3.  Set aside at least an hour of time for this lesson.  On average, skittles were dissolving in 8-10 minutes and the experiment calls for 3 trials.  Personally, I thought this was a good lesson on patience and persistence.  They are used to conducting school experiments in which the “reaction”, whatever that may be, happens pretty quickly.  The students struggled tremendously with having to wait and watch the changes in the skittle because it occurs slowly.  I used this as a teaching moment to explain how meticulous and patient real scientists need to be in order to obtain reliable data.  Scientists do not dismiss experiments simply because “something” doesn’t happen after a minute.  Reliable data is usually gathered over long periods of time.

Overall, the students had a great time being scientists.  Once we finish recording all the data on their lab sheets, I’ll post some pictures of the final product.

They can't help, but love a science experiment.
They can’t help, but love a science experiment.

The Water Cycle!

Every year our grade level team chooses to begin science with the water cycle.  Why?  Because it’s honestly so fun to teach.  There are so many different activities and lessons that go with it, I just can’t get enough.  After watching videos and researching it in our textbooks, I love showing the students Mr. Parr’s video.  If you haven’t looked him up on youtube, I highly suggest it.  He puts current songs with the lyrics to different educational concepts.  The water cycle one is awesome!

All you need for this flipbook is white construction paper, some glitter, tissue paper, cotton balls, and the headings included in the pdf below.

Start with a 9.5 by 12 white construction paper.  Fold in half.  Then have students draw a line across the middle to cut flaps.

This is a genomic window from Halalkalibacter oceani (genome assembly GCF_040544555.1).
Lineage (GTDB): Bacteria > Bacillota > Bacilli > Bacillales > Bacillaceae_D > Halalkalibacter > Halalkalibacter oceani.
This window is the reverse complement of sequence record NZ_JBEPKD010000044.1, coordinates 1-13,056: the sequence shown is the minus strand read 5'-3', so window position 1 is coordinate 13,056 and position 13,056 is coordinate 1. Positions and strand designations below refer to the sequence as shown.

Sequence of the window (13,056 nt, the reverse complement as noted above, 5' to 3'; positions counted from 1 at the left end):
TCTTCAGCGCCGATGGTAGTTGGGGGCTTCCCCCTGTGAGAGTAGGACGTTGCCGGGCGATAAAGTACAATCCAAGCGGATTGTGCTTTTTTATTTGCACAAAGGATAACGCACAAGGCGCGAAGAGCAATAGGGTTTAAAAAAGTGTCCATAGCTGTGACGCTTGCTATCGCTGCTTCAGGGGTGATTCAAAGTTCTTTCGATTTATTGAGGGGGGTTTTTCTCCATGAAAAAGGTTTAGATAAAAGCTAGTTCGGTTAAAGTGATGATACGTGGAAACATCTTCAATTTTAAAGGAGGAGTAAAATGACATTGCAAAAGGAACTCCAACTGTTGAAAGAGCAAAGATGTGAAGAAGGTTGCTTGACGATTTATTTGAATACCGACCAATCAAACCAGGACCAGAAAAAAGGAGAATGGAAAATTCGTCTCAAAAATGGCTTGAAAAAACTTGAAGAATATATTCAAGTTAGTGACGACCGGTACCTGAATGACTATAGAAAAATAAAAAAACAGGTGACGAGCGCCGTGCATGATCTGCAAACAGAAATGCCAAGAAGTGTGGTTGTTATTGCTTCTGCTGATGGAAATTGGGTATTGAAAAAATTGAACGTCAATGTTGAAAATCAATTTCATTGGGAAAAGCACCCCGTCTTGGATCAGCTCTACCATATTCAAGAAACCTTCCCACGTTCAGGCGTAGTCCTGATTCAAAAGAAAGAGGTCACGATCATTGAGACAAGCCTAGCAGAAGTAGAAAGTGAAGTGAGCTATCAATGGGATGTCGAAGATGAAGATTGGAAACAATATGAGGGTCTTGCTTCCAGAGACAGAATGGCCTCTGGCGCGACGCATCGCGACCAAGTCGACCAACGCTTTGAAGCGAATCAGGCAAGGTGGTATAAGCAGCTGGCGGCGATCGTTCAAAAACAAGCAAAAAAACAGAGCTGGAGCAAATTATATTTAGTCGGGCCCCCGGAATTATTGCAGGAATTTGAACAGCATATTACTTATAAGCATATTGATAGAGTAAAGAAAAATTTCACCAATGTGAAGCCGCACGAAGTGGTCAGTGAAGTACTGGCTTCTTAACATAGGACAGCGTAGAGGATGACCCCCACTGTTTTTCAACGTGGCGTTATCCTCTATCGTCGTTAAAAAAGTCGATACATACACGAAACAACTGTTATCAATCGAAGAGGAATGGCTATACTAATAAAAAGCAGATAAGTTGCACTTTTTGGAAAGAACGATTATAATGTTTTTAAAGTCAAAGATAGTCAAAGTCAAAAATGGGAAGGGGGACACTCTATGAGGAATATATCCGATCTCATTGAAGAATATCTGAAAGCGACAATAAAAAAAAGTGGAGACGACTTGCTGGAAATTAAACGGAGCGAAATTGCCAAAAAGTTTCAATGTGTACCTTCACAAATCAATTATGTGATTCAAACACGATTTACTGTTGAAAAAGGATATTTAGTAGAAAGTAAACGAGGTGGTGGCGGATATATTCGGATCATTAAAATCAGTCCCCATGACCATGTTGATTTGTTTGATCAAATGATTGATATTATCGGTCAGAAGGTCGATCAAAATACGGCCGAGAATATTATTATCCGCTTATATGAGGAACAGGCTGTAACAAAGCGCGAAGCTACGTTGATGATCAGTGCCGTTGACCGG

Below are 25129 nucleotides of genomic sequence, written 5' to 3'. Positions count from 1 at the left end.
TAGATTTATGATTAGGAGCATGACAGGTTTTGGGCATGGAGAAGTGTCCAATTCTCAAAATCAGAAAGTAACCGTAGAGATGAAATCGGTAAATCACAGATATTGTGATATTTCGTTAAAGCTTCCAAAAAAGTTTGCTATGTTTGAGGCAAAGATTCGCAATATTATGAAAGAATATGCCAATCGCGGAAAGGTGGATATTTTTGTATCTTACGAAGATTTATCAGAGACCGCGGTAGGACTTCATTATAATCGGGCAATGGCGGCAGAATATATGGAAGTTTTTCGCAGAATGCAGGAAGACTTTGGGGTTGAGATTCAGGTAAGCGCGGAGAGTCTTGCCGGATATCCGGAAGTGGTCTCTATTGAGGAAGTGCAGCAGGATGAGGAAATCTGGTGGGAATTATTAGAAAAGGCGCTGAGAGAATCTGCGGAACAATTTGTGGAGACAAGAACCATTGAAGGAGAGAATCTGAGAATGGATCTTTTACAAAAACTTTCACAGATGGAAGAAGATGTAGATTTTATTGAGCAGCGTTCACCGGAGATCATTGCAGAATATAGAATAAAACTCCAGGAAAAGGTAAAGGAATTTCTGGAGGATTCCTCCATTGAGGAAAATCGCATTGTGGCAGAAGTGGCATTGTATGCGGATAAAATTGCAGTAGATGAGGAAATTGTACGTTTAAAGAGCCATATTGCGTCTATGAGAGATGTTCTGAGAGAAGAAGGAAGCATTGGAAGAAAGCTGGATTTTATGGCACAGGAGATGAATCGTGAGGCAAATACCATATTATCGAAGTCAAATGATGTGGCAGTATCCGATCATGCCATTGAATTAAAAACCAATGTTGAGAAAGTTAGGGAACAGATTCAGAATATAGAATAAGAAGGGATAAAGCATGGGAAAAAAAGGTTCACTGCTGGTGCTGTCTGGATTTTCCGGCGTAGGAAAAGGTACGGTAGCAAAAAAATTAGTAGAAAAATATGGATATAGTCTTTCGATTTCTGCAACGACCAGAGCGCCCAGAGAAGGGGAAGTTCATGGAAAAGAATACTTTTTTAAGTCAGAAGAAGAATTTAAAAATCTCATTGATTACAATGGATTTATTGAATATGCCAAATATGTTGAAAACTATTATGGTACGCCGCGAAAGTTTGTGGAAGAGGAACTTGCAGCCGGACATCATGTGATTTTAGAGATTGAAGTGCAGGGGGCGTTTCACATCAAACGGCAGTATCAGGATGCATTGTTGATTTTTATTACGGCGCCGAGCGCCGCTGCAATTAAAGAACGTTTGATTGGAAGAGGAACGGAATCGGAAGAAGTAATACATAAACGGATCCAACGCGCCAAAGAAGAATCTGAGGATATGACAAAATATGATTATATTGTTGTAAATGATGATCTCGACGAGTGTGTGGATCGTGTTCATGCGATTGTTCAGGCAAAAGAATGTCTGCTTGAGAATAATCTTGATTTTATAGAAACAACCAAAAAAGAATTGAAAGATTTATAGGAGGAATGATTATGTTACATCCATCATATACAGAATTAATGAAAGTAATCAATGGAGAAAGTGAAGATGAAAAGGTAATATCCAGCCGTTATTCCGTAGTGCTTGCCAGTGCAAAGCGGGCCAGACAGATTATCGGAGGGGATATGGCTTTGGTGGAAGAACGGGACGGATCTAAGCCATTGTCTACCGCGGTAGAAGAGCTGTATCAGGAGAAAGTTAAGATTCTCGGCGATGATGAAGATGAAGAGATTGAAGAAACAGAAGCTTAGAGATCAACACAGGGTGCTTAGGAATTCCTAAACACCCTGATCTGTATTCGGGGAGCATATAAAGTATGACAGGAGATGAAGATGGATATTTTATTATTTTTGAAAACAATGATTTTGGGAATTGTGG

Start with a 9.5 by 12 white construction paper. Fold in half. Then have students draw a line across the middle to cut flaps.
Clouds-cotton balls.  Rain-glitter and glue.  Sun-yellow tissue paper.
Clouds-cotton balls. Rain-glitter and glue. Sun-yellow tissue paper.

Behind each flap the students wrote the exact definition for each process (found in their textbooks).  Then as a class we added more detail and explanation to the steps of each process.  The class is going to be writing their first informational summary on the water cycle so I told them this information would help them and be sure to do a quality job.

The center section of the book is changed up every year.  Some years they have drawn a diagram, others they have written their summary right there, but this year I printed out a diagram from enchantedlearning.com and the students simply labeled it.

For the section below the diagram, I tried something new.  I gave the students a sheet of paper with 10 important facts regarding Earth’s water (the chapter of study).  The students had to circle what they believed to be the five most important facts.  Then, they had to rank the facts in order–#1 being “most important” to “least important”.  I asked the students, “If you were going to teach about Earth’s water, what are the 5 things that we HAVE to know?” and “What’s the most important thing you learned about Earth’s water?”  The students then had to be able to justify why they picked certain facts over another….always very interesting to hear their reasoning.

The diagram fill-in on top and the sorted facts on the bottom.  Inside the flap: definition and important details
The diagram fill-in on top and the sorted facts on the bottom. Inside the flap: definition and important details
Water Cycle Flipbook
Water Cycle Flipbook
Water Cycle Flipbooks
Water Cycle Flipbooks

Here is the pdf of headings and the diagram.  (The 10 important facts are on my flash drive at school—so sorry!)

Water Cycle Flipbook Blog